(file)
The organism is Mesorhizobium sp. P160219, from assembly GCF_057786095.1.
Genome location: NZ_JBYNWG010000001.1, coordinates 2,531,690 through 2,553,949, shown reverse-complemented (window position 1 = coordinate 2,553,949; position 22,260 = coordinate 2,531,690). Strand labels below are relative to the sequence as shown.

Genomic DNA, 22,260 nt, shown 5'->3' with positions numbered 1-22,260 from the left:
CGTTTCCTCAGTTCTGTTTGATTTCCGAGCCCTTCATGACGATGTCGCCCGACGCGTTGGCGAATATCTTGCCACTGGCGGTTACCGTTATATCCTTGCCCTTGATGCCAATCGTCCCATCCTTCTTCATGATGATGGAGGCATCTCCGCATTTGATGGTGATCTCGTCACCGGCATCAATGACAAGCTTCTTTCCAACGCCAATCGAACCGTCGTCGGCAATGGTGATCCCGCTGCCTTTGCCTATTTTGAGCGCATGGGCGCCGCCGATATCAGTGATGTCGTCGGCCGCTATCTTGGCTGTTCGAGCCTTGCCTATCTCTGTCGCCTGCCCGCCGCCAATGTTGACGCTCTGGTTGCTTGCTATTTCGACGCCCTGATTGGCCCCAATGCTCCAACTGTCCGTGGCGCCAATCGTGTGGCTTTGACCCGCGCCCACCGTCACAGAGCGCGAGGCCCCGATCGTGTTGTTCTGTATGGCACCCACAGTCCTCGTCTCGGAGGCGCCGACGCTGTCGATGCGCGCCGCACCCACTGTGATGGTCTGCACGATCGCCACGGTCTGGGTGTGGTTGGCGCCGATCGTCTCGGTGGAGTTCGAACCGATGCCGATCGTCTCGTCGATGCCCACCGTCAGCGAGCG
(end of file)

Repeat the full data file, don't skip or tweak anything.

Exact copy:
The organism is Mesorhizobium sp. P160219, from assembly GCF_057786095.1.
Genome location: NZ_JBYNWG010000001.1, coordinates 2,531,690 through 2,553,949, shown reverse-complemented (window position 1 = coordinate 2,553,949; position 22,260 = coordinate 2,531,690). Strand labels below are relative to the sequence as shown.

Genomic DNA, 22,260 nt, shown 5'->3' with positions numbered 1-22,260 from the left:
CGTTTCCTCAGTTCTGTTTGATTTCCGAGCCCTTCATGACGATGTCGCCCGACGCGTTGGCGAATATCTTGCCACTGGCGGTTACCGTTATATCCTTGCCCTTGATGCCAATCGTCCCATCCTTCTTCATGATGATGGAGGCATCTCCGCATTTGATGGTGATCTCGTCACCGGCATCAATGACAAGCTTCTTTCCAACGCCAATCGAACCGTCGTCGGCAATGGTGATCCCGCTGCCTTTGCCTATTTTGAGCGCATGGGCGCCGCCGATATCAGTGATGTCGTCGGCCGCTATCTTGGCTGTTCGAGCCTTGCCTATCTCTGTCGCCTGCCCGCCGCCAATGTTGACGCTCTGGTTGCTTGCTATTTCGACGCCCTGATTGGCCCCAATGCTCCAACTGTCCGTGGCGCCAATCGTGTGGCTTTGACCCGCGCCCACCGTCACAGAGCGCGAGGCCCCGATCGTGTTGTTCTGTATGGCACCCACAGTCCTCGTCTCGGAGGCGCCGACGCTGTCGATGCGCGCCGCACCCACTGTGATGGTCTGCACGATCGCCACGGTCTGGGTGTGGTTGGCGCCGATCGTCTCGGTGGAGTTCGAACCGATGCCGATCGTCTCGTCGATGCCCACCGTCAGCGAGCG